In order to construct our wonderful "skewed bow tie" this time, we will insert hyperplane convex subsets representing the region boundaries into the top of the tree. These will propagate down through the tree, being split as needed at each internal node, until they hit a leaf node. That leaf node (or nodes) will then be cut as demonstrated in the bottom-up construction section using the hyperplane of the hyperplane convex subset. Let's start by constructing our floating point precision object and empty tree and inserting our first boundary, which will be the line segment [(-5, 0), (-1, 0)].

Precision.DoubleEquivalence precision = Precision.doubleEquivalenceOfEpsilon(1e-6);

RegionBSPTree2D tree = RegionBSPTree2D.empty();

Segment firstBoundary = Lines.segmentFromPoints(Vector2D.of(-5, 0), Vector2D.of(-1, 0), precision);
tree.insert(firstBoundary);

This first boundary insertion gives us the following BSP tree:

"Wait a minute!" you may be saying. "I specifically requested that a line segment be inserted into the tree and now I have an entire line span!" This is true. However, if we go back to one of the important notes from the previous section, we will be reminded that node cuts always fill the entire space of the node being cut. That is a crucial part of a tree's geometric consistency. Since we ended up cutting the root node when we inserted our segment, we ended up with an entire line span for a cut. Another way to look at this is that inserted hyperplane subsets always expand to fill the node they land in. Our little segment landed in the eternal expanse of the root node and so became infinite.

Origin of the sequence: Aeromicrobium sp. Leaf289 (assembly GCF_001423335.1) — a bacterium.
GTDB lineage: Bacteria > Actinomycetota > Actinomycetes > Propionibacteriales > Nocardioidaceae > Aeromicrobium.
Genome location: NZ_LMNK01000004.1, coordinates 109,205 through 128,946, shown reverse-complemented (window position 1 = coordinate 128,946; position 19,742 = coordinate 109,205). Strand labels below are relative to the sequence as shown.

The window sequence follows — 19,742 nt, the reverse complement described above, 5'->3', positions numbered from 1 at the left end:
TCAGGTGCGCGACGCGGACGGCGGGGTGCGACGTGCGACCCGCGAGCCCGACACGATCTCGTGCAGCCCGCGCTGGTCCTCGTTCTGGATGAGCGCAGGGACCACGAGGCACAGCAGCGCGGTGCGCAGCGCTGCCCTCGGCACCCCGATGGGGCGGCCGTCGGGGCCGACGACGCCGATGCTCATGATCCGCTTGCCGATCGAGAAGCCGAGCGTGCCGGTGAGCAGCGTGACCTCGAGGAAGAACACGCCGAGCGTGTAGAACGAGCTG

Let's continue inserting boundaries for the left side of the shape and we will begin to feel our sanity returning.

tree.insert(Lines.segmentFromPoints(Vector2D.of(1, 0), Vector2D.of(-5, 3), precision));
tree.insert(Lines.segmentFromPoints(Vector2D.of(-5, 3), Vector2D.of(-5, 0), precision));

The tree now looks exactly as it did halfway through our bottom-up construction exercise. Let's insert the remainder of the tree boundaries, this time using a LinePath to simplify construction of the line segments.

LinePath path = LinePath.fromVertices(Arrays.asList(
Vector2D.of(-1, 0),
Vector2D.of(5, -3),
Vector2D.of(5, 0),
Vector2D.of(1, 0)), precision);
tree.insert(path);

We have now completed our "skewed bow tie" shape. The represented region and the internal BSP tree structure are identical to that constructed in the previous section but required far less code. Unless a very specific internal tree structure is required, this top-down construction approach will generally be the preferred one.

Convex Regions and Tree Performance